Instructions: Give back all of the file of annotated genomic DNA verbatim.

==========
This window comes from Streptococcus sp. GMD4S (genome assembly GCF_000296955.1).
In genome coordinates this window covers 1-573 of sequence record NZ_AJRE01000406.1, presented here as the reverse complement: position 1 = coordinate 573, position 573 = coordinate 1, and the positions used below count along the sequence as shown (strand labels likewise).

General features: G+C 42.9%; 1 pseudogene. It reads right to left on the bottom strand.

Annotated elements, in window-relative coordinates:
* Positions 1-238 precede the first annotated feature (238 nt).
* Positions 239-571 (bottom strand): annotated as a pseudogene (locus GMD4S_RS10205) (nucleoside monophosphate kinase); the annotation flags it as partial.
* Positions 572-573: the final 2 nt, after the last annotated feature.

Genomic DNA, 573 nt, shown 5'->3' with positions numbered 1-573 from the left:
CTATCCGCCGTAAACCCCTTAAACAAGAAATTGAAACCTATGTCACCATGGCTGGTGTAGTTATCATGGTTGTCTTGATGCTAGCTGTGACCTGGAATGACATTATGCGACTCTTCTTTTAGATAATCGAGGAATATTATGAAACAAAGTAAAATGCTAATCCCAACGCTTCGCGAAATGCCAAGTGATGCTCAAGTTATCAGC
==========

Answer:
This window comes from Streptococcus sp. GMD4S (genome assembly GCF_000296955.1).
In genome coordinates this window covers 1-573 of sequence record NZ_AJRE01000406.1, presented here as the reverse complement: position 1 = coordinate 573, position 573 = coordinate 1, and the positions used below count along the sequence as shown (strand labels likewise).

General features: G+C 42.9%; 1 pseudogene. It reads right to left on the bottom strand.

Annotated elements, in window-relative coordinates:
* Positions 1-238 precede the first annotated feature (238 nt).
* Positions 239-571 (bottom strand): annotated as a pseudogene (locus GMD4S_RS10205) (nucleoside monophosphate kinase); the annotation flags it as partial.
* Positions 572-573: the final 2 nt, after the last annotated feature.

Genomic DNA, 573 nt, shown 5'->3' with positions numbered 1-573 from the left:
CTATCCGCCGTAAACCCCTTAAACAAGAAATTGAAACCTATGTCACCATGGCTGGTGTAGTTATCATGGTTGTCTTGATGCTAGCTGTGACCTGGAATGACATTATGCGACTCTTCTTTTAGATAATCGAGGAATATTATGAAACAAAGTAAAATGCTAATCCCAACGCTTCGCGAAATGCCAAGTGATGCTCAAGTTATCAGC